Stop me if you heard this one before.
It has to do with the asphalt plant, Rainbow Park and pay parking.
For months we have been reporting the facts around the status of the asphalt plant near the new Cheakamus Crossing neighbourhood.
We've learned that even the municipal lawyers agree that it does not have zoning to be there and yet there it is.
We've also reported on the case of the Saxton family, which is suing Whistler for allegedly paying it too little when 108 acres of land was expropriated for Rainbow Park.
B.C. Supreme Court ruled last year that the Resort Municipality of Whistler owes the family of Conservative North Vancouver MP Andrew Saxton Jr. nearly $1 million - and potentially millions more in interest - for the expropriation of land 23 years ago to build the popular Rainbow Park on Alta Lake.
According to the Vancouver Sun , the Saxton-owned Rainbow Country estates relied on market valuations from two appraisers, who found the market value in August 1987 to have been between $1.7 million and $2 million.
Whistler, using a valuation from its own appraiser, said the market value was $315,000.
In 2010 Justice Elaine Adair pegged the market value at $1.3 million, after reviewing the Whistler real estate market in 1987 and the evidence from the appraisers.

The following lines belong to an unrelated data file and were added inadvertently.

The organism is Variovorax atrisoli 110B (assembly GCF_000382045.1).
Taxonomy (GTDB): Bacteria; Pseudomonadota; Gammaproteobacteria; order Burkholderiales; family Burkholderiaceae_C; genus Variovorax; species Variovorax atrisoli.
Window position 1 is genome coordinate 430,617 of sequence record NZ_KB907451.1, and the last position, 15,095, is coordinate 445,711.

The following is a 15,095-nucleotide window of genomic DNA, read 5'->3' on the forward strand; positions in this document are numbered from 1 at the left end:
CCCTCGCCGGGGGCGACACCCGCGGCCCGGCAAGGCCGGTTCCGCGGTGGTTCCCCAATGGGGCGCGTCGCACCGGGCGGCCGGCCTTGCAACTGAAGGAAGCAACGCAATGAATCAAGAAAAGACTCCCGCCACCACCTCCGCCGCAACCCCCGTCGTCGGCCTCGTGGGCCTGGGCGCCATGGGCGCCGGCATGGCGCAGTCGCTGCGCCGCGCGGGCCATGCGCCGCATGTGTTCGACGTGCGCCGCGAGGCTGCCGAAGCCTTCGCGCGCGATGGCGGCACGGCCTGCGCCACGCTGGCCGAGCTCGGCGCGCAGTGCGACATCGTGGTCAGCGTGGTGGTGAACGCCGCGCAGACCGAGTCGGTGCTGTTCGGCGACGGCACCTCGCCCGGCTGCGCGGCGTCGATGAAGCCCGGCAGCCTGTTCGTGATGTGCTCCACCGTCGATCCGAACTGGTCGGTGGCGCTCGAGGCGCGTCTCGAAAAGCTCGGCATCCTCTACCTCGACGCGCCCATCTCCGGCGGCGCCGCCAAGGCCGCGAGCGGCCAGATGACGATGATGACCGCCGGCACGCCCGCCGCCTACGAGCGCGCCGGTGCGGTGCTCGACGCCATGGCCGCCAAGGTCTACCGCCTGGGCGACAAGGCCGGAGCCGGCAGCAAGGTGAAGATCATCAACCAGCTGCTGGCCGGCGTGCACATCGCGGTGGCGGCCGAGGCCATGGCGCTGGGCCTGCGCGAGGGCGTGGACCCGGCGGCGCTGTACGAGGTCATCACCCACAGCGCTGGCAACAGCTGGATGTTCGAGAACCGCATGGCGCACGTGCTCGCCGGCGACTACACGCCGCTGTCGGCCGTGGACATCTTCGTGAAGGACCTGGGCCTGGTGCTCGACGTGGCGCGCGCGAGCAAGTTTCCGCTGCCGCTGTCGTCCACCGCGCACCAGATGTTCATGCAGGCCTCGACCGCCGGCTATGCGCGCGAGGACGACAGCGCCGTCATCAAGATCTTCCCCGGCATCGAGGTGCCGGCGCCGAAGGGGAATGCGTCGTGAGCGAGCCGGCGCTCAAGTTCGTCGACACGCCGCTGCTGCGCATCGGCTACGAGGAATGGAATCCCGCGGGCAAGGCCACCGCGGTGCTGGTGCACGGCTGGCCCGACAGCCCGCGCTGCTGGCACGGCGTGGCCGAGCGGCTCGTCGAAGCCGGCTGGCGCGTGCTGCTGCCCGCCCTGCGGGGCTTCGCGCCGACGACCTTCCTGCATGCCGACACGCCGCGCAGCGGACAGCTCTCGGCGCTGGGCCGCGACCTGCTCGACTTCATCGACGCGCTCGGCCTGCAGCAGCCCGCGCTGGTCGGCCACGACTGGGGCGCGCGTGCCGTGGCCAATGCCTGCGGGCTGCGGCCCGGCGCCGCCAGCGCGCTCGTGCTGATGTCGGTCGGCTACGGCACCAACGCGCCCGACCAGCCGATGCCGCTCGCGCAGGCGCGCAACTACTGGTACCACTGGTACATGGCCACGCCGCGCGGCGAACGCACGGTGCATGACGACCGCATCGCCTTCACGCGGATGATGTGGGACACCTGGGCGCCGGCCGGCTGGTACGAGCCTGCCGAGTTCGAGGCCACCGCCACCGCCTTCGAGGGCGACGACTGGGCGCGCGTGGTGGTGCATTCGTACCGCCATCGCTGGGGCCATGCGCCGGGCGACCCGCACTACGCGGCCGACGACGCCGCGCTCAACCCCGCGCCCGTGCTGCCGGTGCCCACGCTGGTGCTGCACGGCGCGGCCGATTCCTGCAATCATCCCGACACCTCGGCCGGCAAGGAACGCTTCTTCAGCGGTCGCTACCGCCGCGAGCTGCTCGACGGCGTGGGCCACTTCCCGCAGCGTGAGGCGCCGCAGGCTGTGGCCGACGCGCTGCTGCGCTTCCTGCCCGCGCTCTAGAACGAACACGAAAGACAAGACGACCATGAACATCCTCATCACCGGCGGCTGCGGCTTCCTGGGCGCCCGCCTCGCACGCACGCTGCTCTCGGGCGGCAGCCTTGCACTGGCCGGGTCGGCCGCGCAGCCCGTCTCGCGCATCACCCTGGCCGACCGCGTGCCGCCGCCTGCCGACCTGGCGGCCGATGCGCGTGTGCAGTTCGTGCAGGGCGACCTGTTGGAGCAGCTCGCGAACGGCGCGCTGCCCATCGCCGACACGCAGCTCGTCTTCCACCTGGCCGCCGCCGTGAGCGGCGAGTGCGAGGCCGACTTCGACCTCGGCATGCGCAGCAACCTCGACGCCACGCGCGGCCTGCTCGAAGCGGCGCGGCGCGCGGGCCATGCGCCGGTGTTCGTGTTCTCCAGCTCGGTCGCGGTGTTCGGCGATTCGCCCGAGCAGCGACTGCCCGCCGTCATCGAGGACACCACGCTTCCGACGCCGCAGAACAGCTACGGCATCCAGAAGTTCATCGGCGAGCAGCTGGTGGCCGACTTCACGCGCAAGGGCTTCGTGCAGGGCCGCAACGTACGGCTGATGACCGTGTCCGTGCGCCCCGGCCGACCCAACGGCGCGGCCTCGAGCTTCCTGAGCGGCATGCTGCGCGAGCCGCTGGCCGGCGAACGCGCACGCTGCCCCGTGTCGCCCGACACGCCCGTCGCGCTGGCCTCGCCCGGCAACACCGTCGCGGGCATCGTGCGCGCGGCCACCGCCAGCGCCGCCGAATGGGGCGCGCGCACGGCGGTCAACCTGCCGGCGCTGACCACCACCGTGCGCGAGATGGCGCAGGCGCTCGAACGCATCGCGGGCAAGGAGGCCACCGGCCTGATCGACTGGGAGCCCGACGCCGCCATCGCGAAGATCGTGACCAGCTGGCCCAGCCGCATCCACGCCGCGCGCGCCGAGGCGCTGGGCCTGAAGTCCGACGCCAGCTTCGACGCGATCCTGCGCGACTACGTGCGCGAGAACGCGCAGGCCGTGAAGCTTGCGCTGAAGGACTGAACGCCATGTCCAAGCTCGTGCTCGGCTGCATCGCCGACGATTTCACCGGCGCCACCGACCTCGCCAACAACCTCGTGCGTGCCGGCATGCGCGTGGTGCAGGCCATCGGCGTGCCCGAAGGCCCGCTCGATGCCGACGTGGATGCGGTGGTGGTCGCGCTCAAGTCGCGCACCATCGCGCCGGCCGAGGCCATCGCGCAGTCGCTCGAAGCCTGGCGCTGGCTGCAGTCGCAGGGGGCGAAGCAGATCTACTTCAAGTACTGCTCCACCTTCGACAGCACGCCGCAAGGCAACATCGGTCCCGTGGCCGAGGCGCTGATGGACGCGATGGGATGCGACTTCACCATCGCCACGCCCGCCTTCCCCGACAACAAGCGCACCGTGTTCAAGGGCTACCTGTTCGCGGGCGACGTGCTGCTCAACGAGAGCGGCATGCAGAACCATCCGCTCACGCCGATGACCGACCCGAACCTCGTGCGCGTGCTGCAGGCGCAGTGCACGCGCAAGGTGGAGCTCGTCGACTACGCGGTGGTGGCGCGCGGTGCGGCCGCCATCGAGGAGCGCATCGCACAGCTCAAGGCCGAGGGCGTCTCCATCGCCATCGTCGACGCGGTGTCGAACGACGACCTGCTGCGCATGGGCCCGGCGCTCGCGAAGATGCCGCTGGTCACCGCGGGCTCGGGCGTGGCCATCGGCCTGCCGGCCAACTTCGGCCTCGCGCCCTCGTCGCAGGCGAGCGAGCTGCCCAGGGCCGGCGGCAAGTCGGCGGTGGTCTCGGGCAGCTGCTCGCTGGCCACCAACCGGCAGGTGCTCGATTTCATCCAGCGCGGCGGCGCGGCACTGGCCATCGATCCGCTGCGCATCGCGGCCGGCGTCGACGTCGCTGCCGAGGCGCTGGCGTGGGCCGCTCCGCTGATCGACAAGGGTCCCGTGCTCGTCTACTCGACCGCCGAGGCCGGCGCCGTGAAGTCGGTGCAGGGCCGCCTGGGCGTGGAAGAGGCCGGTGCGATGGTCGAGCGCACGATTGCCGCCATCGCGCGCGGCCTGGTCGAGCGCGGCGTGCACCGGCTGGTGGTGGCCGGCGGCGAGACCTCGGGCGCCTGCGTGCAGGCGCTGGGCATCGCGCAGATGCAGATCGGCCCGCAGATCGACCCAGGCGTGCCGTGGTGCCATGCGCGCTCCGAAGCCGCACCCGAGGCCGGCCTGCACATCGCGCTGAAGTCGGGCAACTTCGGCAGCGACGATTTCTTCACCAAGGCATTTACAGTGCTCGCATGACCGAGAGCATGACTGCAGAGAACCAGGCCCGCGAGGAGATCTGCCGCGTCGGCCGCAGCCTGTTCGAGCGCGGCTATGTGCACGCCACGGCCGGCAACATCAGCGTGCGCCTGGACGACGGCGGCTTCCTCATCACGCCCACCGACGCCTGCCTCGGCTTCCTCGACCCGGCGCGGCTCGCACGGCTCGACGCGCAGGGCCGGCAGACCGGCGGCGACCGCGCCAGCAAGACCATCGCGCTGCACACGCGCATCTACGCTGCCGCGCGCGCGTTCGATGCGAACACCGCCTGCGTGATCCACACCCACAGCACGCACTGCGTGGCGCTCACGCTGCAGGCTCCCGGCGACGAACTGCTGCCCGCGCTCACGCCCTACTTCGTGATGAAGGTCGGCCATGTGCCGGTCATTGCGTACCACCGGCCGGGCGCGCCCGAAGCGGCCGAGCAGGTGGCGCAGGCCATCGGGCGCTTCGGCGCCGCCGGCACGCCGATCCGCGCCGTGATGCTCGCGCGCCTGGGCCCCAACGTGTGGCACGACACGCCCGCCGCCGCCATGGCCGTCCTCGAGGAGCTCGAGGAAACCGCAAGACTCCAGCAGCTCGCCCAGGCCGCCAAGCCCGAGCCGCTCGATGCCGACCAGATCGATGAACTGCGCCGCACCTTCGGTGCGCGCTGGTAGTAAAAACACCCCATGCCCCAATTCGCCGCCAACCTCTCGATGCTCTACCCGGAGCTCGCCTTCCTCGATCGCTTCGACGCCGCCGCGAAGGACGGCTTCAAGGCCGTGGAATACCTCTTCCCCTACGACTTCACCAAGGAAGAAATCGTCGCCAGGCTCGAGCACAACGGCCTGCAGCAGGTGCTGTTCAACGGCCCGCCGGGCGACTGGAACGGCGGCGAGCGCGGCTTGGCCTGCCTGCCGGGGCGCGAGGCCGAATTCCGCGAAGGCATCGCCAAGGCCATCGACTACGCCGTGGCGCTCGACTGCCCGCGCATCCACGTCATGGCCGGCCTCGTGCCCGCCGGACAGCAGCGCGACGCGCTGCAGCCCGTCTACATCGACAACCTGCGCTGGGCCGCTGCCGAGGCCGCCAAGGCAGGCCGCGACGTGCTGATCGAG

Last April the RMOW appealed the judgment but when it came time for the hearing in January it turned out some paperwork had not been filed and so the appeal was dismissed. This week a panel of Appeal Court judges are deciding if the appeal should be allowed to go ahead.
According to the January 26 council package, lawyers' fees for the case are $150,000.
Then there is pay parking: it too has been much in the news as many residents and some merchants voice concerns over whether this is really the right strategy for Whistler as it works to cater to an increasingly important drive-to market as destination visitors continue to return in fewer numbers compared to previous years.
Now we have a Chamber members-only survey on the latest reincarnation of user pay parking which could see it introduced across all the day lots 1 through 5.
Oh, wait... were you waiting for a punch line? I wish I had one.
Perhaps it is partly revealed in the story reported here last week about a developer's proposal to put a project on land opposite the entrance to the Callaghan and Whistler Olympic Park, which could get rid of all the municipal waste and fuel a greenhouse and aquaponics facility with the energy produced.